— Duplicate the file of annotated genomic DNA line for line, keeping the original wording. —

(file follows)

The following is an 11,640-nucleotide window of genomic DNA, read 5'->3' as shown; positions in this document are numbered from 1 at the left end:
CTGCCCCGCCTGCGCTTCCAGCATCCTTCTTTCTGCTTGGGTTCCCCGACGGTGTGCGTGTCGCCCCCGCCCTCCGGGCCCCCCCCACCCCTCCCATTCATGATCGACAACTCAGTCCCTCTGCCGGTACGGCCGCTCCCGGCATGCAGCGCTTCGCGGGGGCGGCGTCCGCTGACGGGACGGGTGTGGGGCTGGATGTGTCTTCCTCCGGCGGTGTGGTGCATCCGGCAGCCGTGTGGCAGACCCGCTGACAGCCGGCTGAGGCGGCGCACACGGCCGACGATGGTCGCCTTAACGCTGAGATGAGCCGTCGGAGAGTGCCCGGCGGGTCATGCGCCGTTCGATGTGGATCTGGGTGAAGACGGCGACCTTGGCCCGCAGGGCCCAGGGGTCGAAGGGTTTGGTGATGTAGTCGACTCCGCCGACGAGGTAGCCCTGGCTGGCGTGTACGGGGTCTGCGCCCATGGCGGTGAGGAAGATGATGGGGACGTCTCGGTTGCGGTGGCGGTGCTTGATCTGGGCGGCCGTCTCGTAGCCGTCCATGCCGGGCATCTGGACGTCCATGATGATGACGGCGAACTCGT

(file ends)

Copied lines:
The following is an 11,640-nucleotide window of genomic DNA, read 5'->3' as shown; positions in this document are numbered from 1 at the left end:
CTGCCCCGCCTGCGCTTCCAGCATCCTTCTTTCTGCTTGGGTTCCCCGACGGTGTGCGTGTCGCCCCCGCCCTCCGGGCCCCCCCCACCCCTCCCATTCATGATCGACAACTCAGTCCCTCTGCCGGTACGGCCGCTCCCGGCATGCAGCGCTTCGCGGGGGCGGCGTCCGCTGACGGGACGGGTGTGGGGCTGGATGTGTCTTCCTCCGGCGGTGTGGTGCATCCGGCAGCCGTGTGGCAGACCCGCTGACAGCCGGCTGAGGCGGCGCACACGGCCGACGATGGTCGCCTTAACGCTGAGATGAGCCGTCGGAGAGTGCCCGGCGGGTCATGCGCCGTTCGATGTGGATCTGGGTGAAGACGGCGACCTTGGCCCGCAGGGCCCAGGGGTCGAAGGGTTTGGTGATGTAGTCGACTCCGCCGACGAGGTAGCCCTGGCTGGCGTGTACGGGGTCTGCGCCCATGGCGGTGAGGAAGATGATGGGGACGTCTCGGTTGCGGTGGCGGTGCTTGATCTGGGCGGCCGTCTCGTAGCCGTCCATGCCGGGCATCTGGACGTCCATGATGATGACGGCGAACTCGT